Sunday, July 19, 2015



“Go out and play!”  I grew up on that command.  Out I went and glad of it because it was while I was “out there” that I not only developed physical, mental and social skills but began to exercise my creative juices.  Like what?  …like deciding that the winner of an argument was the person who could stand on his/her hands the longest (which was me, by the way).  Unsupervised play also teaches how to compromise, to lead and to follow, how to win with humility and lose with a smile; that is, if you want to have friends.  And on rainy or blustery winter days when we had to play indoors, our imaginations took over, and we made up stories and produced plays based on ideas extrapolated from the “stuff” in our basements. 
Being “out there” is also responsible for many wonderful childhood memories, such as when my then best friend Margaret and I decided to break into a mysterious and abandoned mansion a few miles from our homes.  We biked there one summer day, hid our bikes under a bush, and circled the mansion, checking all the doors and windows for a point of entry.  A locked screen door leading onto a small porch looked like a possibility.  We scratched a hole in the screen and unhooked the latch.  Standing on a milk box (yes, milk was delivered back then), we were able to reach a small window, which was unlocked.  We climbed through, descended on pantry shelves and entered the kitchen.  After touring the first floor, which was the size of a hotel, we climbed to the second floor, quickly took stock of the eight bedrooms, which were all littered with papers, bottles, and clothing. 
As avid readers of the only female hero in our lives, Nancy Drew (of mystery novel fame), we were accustomed to a heart-stopper-a-page; therefore, we quickly found the second floor boring and decided to descend to the basement, the floor of all evil. There was no electricity in the house, but we found a candle and matches in the kitchen, and proceeded to the basement.  Margaret, holding the candle in a shaking hand, went first.  A moment after we hit bottom, she let out a blood-curdling scream, ran past me, up the stairs and into the kitchen.  She scrambled up the pantry shelves, exited through the window, and ran.  I was right behind her.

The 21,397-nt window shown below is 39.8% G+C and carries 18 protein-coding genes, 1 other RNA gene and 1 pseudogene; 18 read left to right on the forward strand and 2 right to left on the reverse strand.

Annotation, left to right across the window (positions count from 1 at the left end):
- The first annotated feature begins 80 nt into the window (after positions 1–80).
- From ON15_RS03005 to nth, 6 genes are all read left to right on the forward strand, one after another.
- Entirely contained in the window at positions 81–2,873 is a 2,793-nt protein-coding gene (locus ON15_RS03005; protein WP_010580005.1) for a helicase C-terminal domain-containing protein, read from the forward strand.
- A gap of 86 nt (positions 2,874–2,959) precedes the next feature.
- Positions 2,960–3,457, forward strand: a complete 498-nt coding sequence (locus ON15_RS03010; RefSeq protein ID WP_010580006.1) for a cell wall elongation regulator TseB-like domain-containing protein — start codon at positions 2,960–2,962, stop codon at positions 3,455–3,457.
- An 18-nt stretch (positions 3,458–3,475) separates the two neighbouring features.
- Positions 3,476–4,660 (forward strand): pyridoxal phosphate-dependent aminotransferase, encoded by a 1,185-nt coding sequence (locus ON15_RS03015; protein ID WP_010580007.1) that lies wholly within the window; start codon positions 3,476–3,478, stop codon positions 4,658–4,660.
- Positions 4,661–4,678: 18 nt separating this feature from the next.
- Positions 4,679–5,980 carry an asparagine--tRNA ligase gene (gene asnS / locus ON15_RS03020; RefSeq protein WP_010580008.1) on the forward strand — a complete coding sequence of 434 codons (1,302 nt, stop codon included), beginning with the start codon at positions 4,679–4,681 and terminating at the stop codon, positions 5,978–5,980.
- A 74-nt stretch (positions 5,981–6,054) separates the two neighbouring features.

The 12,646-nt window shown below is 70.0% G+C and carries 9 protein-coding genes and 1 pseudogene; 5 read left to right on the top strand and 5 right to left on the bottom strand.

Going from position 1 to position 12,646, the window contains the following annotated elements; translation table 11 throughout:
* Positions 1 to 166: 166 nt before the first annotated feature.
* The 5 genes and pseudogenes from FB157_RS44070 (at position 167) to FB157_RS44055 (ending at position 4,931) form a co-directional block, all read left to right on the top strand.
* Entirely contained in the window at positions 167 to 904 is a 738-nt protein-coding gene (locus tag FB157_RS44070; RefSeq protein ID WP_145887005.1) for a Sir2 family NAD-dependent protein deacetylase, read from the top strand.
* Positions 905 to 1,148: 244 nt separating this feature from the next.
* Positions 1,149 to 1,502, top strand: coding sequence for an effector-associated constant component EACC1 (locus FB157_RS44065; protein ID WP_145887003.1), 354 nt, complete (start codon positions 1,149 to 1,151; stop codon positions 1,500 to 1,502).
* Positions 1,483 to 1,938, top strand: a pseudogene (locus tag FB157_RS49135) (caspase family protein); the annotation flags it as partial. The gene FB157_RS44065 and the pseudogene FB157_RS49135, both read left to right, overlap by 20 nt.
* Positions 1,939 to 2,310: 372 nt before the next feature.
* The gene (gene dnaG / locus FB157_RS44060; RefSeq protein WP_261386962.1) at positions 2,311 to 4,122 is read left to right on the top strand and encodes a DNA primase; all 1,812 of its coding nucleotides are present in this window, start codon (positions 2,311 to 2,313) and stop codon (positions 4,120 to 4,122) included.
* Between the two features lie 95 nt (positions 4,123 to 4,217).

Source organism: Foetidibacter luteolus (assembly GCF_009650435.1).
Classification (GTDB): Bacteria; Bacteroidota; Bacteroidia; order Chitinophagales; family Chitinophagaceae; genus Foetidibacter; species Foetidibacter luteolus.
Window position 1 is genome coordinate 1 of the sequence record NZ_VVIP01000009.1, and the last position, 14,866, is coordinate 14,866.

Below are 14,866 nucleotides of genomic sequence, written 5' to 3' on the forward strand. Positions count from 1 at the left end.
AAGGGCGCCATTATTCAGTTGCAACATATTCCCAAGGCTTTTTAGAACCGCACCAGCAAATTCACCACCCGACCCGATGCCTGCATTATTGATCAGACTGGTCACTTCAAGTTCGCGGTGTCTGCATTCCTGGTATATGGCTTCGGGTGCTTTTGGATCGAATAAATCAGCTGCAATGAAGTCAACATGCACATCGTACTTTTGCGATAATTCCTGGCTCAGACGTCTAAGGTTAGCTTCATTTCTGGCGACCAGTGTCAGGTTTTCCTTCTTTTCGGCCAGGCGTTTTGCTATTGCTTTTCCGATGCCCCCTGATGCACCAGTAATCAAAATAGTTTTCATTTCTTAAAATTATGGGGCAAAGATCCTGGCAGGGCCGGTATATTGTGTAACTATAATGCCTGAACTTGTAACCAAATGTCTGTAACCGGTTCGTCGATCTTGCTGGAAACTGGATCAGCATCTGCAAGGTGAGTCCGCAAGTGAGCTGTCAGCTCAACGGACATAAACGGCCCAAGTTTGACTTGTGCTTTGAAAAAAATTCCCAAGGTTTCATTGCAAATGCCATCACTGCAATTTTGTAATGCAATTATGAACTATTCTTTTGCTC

“What happened?” I asked, when we reached our bikes.
“I hit something with my foot.  I bent down to see what it was, and touched a hand.  There’s a dead body in the basement.”
“You’re making that up!” I accused. 
“Look!  Up there!”   

I looked.  A man was standing at a second floor window, staring out at us.  We did not hesitate.  We got on our bikes and raced home.    
Yup, those were the good old days, when children were out on the streets, playing games, climbing trees,  jumping rope, developing strengths, testing their limits, learning to improvise, discovering what they are capable of and what they should leave to the pages of Nancy Drew mystery novels.  But now when you drive or walk through these same residential areas you rarely if ever see a child … though you will see a number of adults walking their dogs; after all, everyone knows that dogs need exercise and happy and healthy chickens should be free range.
Childless streets, sidewalks, and yards are not limited to a few neighborhoods.  My friend Ralph, who has been flying a hot air balloon for forty years, says that he has floated over our community thousands of times – at 4 MPH and from a height of 400 to 500 feet, which provides “a unique perspective of life below.”  According to Ralph, it can be a beautiful summer evening, but there’s not a child in sight -- not unless he’s part of an organized little league game.  “It wasn’t always like that.  Up until fifteen years ago, children were outside, playing. Not anymore.”
            So… where are they, the children?  They’re inside their homes, their playground a digital one, made up of videos, computer games, friending and following.  And on those rare occasions when they do venture outside, ostensibly to meet up with other children, their play is parallel, not interactive.  I call it PAT, playing alone together.
`           Despite the fact that researchers have proven that unstructured play and social interaction are an important part of a child’s overall development, public schools have reduced the number of gym classes and recess has almost disappeared.  Where it is available, it’s frequently denied students as a punishment for misbehaving.
If you ask parents why their children aren’t outside playing, they’ll most likely tell you that they’re afraid they’ll be kidnapped.  In actuality, kidnappings are very rare, and when they do happen, it is usually an angry spouse who is responsible…still, it is understandable that even a “few and far between” highly-publicized kidnappings is enough to put fear into the hearts of any parent…
…but there is a way to both protect the children -- without penning them up inside a safe house and sedating them with a mountain of electronics  -- and get them outside: establish neighborhood “Watch” groups.  Many neighborhoods already have them, though originally created to “watch over” homes and property. It's time to add children to the "watch" by having parents (or their designated substitutes) monitor them, unobtrusively.        
So let's hear it again for "Go out and play!' Otherwise, future generations of children will be deprived of the kinds of experiences that promote cognitive, physical, mental, and social development, and the numbers of obese children and diabetics will continue to grow.

                                                Whiningly yours, Carol

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